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Title of article :
Continuous wavelet analysis for the detection of green attack damage due to mountain pine beetle infestation
Author/Authors :
Cheng، نويسنده , , T. and Rivard، نويسنده , , B. and Sلnchez-Azofeifa، نويسنده , , G.A. and Feng، نويسنده , , J. and Calvo-Polanco، نويسنده , , M.، نويسنده ,
Issue Information :
روزنامه با شماره پیاپی سال 2010
Pages :
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Abstract :
Mountain pine beetle (Dendroctonus ponderosae Hopkins) is the most destructive insect infesting mature pine forests in North America and has devastated millions of hectares of forest in western Canada. Past studies have demonstrated the use of multispectral imagery for remote identification and mapping of visible or red attack damage in forests. This study aims to detect pre-visual or green attack damage in lodgepole pine needles by means of hyperspectral measurements, particularly via continuous wavelet analysis. Field measurements of lodgepole pine stands were conducted at two sites located northwest of Edmonton, Alberta, Canada. In June and August of 2007, reflectance spectra (350–2500 nm) were collected for 16 pairs of trees. Each of the 16 tree pairs included one control tree (healthy), and one stressed tree (girdled to simulate the effects of beetle infestation). In addition, during the period of June through October 2008, spectra were collected from 15 pairs of control- and beetle-infested trees. Spectra derived from these 31 tree pairs were subjected to a continuous wavelet transform, generating a scalogram that compiles the wavelet power as a function of wavelength location and scale of decomposition. Linear relationships were then explored between the wavelet scalograms and chemical properties or class labels (control and non-control) of the sample populations in order to isolate the most useful distinguishing spectral features that related to infested or girdled trees vs. control trees. cit in water content is observed in infested trees while an additional deficit in chlorophyll content is seen for girdled trees. The measurable water deficit of infested and girdled tree samples was detectable from the wavelet analysis of the reflectance spectra providing a novel method for the detection of green attack. The spectral features distinguishing control and infested trees are predominantly located between 950 and 1390 nm from scales 1 to 8. Of those, five features between 1318 to 1322 nm at scale 7 are consistently found in the July and August 2008 datasets. These features are located at longer wavelengths than those investigated in previous studies (below 1100 nm) and provide new insights into the potential remote detection of green attack. Spectral features that distinguish control and girdled trees were mostly observed between 1550 and 2370 nm from scales 1 to 5. The differing response of girdled and infested trees appears to indicate that the girdling process does not provide a perfect simulation of the effects caused by beetle infestation. ains to be determined if the location of the 1318–1322 nm features, near the edge of a strong atmospheric water absorption band, will be sufficiently separable for use in airborne detection of green attack. A plot comparing needle water content and wavelet power at 1320 nm reveals considerable overlap between data derived from both infested and control samples, though the groups are statistically separable. This obstacle may preclude a high accuracy separation of healthy and infected single individuals, but establishing threshold identification levels may provide an economical, efficient and expeditious method for discriminating between healthy and infested tree populations.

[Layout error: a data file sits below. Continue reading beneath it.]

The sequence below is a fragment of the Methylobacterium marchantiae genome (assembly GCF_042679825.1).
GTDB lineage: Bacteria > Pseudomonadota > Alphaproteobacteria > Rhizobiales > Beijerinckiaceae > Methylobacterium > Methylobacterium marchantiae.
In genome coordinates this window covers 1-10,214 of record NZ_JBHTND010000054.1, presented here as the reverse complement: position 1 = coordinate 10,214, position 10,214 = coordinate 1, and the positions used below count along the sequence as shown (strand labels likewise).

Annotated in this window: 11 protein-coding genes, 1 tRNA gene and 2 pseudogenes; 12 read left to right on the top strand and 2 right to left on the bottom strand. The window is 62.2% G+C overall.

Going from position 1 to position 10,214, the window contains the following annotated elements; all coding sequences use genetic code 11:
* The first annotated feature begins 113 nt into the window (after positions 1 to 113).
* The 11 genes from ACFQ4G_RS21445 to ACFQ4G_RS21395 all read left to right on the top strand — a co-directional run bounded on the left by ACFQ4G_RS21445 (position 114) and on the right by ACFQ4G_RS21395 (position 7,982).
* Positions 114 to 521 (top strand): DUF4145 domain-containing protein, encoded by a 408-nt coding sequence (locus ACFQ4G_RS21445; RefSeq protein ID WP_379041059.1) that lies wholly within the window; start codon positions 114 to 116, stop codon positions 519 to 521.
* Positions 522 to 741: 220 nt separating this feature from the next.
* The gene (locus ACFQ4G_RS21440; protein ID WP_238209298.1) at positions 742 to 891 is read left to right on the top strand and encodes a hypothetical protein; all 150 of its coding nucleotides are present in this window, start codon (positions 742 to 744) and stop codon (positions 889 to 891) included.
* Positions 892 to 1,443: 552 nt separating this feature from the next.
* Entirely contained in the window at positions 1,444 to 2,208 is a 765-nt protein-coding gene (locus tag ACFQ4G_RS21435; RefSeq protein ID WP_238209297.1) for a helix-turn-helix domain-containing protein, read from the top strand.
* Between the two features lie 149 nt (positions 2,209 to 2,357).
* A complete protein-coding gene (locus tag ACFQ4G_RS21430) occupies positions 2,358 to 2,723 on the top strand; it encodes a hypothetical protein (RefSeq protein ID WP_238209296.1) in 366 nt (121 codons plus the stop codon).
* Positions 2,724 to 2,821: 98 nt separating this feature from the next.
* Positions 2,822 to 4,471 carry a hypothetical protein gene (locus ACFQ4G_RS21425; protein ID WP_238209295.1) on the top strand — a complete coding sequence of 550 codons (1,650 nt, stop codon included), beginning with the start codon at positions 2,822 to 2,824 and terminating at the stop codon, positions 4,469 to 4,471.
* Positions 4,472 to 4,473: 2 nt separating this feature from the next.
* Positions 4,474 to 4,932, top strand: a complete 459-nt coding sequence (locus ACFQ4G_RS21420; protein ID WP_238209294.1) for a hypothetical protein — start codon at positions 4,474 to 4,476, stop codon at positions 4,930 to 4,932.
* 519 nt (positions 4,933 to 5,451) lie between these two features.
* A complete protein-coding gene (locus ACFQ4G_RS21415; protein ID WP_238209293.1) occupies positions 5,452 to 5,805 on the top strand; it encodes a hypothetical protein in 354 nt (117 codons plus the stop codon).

Keywords :
Continuous wavelet transform , Mountain pine beetle , Green attack , Reflectance , Lodgepole pine , Hyperspectral
Journal title :
Remote Sensing of Environment
Journal title :
Remote Sensing of Environment
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